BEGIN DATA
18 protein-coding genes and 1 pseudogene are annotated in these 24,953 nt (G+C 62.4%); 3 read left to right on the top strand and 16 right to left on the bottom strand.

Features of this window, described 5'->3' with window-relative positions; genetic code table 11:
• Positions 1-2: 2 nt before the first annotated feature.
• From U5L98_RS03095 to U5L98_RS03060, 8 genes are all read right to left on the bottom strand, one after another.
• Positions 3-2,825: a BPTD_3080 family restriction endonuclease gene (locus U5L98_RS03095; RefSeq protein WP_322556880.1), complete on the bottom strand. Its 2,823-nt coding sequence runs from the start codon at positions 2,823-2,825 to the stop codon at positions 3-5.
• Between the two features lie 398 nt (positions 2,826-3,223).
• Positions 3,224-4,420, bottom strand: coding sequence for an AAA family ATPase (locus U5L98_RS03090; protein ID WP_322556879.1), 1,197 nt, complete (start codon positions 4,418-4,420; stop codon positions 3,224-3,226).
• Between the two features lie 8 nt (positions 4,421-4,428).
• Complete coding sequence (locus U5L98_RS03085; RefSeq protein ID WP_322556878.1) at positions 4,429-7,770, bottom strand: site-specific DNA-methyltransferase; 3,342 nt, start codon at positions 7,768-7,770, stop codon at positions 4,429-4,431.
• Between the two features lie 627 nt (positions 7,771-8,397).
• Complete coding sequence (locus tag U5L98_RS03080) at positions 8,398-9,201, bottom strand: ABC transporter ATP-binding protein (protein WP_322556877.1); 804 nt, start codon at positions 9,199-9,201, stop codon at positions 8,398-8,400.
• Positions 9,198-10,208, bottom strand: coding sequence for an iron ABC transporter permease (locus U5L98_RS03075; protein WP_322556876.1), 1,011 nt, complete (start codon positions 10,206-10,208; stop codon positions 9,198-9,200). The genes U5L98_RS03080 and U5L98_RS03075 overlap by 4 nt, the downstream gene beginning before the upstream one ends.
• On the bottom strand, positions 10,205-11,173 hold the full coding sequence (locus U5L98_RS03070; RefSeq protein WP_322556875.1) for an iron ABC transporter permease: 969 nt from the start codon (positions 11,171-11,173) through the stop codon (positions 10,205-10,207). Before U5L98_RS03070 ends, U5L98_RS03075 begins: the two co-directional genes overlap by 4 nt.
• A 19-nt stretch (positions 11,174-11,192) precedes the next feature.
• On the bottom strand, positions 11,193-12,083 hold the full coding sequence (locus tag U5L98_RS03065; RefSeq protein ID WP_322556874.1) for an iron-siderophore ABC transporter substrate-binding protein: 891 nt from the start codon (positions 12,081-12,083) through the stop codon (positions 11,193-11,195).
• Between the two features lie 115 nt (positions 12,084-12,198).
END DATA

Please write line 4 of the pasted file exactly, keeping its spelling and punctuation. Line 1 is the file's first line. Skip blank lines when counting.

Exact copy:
• From U5L98_RS03095 to U5L98_RS03060, 8 genes are all read right to left on the bottom strand, one after another.